Adverse events

Adverse events (AEs) and serious adverse events (SAEs) along with infusion reactions were monitored and reported in a standardised manner using the Common Terminology Criteria of the National Cancer Institute V.4.03, with clinical site investigators determining their relatedness to the study drug. An AE or SAE was regarded as possibly related to the study drug if the investigator believed (1) there was a clinically plausible time sequence between onset of the AE and the administration of RCI, and/or (2) there was a biologically plausible mechanism by which RCI could cause or contribute to the AE, and (3) the AE could not be attributed solely to the concurrent/underlying illness, other drugs or procedures. Study investigators reported each AE and SAE as one of the following: definitely related, probably related, possibly related, unlikely to be related or unrelated. For purposes of analysis, only AEs and SAEs deemed to have a definite, probable or possible relationship to the study drug were considered to be related.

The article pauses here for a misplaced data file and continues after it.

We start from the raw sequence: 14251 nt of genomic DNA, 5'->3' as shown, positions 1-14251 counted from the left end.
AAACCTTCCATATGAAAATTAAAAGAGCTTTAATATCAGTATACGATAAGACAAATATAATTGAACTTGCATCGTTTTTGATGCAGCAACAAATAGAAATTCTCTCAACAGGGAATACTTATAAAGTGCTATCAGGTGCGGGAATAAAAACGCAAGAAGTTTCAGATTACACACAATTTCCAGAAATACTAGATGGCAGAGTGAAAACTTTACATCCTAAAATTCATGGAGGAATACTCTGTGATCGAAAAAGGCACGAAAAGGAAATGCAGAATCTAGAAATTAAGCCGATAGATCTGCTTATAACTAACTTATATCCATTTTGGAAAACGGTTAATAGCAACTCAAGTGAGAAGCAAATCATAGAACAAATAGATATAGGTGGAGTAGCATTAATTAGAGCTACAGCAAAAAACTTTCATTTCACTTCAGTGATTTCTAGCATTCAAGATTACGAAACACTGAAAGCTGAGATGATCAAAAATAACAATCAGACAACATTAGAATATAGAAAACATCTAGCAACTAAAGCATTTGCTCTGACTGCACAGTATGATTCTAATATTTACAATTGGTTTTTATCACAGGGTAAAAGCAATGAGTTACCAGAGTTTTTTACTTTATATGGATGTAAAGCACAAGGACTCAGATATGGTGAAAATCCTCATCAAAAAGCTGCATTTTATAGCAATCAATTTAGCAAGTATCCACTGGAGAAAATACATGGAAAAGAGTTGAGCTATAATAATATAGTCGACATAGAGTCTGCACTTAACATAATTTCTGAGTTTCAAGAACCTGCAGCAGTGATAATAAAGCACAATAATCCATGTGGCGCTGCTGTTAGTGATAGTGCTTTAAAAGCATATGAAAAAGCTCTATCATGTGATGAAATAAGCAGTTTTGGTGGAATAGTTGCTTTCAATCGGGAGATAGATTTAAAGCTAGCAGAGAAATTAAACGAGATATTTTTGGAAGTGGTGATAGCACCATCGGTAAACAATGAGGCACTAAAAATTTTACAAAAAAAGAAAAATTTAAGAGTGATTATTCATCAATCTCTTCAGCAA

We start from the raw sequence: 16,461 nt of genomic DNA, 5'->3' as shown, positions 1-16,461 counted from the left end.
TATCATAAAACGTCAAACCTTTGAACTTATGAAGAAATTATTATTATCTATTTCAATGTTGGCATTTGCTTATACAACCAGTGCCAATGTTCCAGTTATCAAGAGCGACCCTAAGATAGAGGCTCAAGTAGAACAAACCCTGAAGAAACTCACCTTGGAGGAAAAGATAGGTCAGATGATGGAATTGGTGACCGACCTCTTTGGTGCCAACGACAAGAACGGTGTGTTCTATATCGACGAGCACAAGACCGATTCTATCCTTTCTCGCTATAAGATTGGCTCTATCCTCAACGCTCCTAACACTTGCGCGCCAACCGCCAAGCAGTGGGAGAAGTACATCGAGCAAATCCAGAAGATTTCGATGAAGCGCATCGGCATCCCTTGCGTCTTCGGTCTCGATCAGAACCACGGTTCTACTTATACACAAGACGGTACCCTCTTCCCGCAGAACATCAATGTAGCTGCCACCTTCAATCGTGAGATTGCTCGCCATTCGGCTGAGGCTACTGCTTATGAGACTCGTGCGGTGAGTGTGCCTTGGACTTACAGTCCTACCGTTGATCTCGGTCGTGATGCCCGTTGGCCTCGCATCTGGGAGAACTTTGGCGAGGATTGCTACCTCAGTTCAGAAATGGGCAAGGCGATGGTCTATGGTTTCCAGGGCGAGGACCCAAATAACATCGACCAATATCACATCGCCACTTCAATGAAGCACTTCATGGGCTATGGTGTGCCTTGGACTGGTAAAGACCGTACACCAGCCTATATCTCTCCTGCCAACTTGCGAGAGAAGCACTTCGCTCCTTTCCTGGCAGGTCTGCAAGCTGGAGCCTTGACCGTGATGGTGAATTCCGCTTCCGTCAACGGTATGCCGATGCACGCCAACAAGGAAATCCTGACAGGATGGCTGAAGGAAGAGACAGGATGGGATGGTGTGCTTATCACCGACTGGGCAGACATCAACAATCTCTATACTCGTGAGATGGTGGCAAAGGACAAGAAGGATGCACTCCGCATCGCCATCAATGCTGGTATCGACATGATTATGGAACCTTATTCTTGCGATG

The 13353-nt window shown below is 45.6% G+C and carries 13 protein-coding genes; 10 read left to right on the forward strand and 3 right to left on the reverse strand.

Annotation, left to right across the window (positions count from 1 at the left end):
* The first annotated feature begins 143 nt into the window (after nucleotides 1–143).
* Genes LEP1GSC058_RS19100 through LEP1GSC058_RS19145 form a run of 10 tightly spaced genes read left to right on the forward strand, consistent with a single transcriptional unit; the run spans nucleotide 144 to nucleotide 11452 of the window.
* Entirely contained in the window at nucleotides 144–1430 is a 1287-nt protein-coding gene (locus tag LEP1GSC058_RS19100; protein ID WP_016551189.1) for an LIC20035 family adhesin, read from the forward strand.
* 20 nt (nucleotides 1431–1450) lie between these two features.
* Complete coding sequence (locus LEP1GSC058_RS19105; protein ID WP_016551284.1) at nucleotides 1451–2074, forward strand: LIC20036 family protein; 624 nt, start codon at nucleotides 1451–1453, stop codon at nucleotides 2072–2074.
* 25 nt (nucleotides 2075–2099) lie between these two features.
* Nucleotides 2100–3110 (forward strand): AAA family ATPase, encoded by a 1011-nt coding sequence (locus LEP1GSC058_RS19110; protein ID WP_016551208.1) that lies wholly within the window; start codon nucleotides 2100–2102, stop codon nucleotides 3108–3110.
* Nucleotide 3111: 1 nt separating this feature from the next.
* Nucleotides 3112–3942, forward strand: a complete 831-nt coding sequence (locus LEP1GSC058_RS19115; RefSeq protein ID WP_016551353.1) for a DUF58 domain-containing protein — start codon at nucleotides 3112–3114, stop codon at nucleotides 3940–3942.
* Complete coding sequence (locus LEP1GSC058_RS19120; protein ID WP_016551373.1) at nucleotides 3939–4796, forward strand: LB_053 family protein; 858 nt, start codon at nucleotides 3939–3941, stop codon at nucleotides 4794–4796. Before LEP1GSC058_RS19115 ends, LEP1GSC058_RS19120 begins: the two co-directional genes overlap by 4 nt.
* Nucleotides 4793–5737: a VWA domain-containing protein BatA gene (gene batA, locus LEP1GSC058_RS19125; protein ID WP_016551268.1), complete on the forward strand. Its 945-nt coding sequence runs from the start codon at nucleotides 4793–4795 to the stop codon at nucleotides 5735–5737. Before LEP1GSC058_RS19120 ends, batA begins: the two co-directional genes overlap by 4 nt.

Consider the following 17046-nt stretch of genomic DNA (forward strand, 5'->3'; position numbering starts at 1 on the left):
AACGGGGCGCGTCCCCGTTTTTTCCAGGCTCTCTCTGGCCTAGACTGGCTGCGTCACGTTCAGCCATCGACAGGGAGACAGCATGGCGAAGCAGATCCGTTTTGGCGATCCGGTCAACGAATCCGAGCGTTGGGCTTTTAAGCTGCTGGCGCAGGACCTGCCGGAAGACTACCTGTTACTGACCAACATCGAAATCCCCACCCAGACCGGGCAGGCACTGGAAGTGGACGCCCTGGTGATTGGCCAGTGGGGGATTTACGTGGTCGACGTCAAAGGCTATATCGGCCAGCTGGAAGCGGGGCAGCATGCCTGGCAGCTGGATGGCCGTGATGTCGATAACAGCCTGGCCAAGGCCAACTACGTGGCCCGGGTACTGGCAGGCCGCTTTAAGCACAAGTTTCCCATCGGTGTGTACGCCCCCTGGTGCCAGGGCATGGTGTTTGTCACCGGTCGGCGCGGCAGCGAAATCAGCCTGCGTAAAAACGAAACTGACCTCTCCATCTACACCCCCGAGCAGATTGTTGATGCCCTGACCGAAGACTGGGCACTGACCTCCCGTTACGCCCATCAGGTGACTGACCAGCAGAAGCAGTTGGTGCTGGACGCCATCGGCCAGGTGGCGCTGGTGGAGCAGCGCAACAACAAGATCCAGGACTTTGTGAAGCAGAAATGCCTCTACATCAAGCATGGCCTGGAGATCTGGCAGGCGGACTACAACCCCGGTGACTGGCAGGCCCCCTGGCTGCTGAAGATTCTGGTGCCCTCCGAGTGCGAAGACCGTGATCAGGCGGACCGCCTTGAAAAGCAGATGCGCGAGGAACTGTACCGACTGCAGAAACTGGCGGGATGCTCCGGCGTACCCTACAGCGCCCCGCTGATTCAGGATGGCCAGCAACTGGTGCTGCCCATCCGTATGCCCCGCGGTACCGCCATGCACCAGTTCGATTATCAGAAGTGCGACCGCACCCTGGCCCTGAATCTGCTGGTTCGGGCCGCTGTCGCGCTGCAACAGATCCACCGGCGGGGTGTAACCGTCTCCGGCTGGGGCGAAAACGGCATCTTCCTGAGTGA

Primary and secondary end points

The primary end point for the trial was the IMACS definition of improvement (DOI): three of any of the six CSMs improved by ≥20%, with no more than 2 CSMs worsening by ≥25% (worsening measure cannot include the MMT). Patients meeting DOI at any visit should continue to meet DOI on subsequent visits until study completion. Primary end points were also separately evaluated on a subset of patients with severe muscle weakness (≤125/150 of MMT at baseline) as well as moderate to severe cutaneous DM rashes (≥2.5/10 of cutaneous VAS score at baseline). Secondary safety and tolerability end points were measured by frequency and type of AEs and SAEs. AEs and SAEs were measured by detailed questionnaires, patient report and study withdrawal due to study drug side effects or tolerability problems. Additional secondary end points included (1) median change in individual CSM from baseline to end of study, (2) median time to DOI from baseline, (3) 2016 American College of Rheumatology/European League Against Rheumatism (ACR/EULAR) myositis response criteria and (d) mean change in glucocorticoid dose (equivalent prednisone dose) at 24 weeks compared with baseline.8–11

Statistical analysis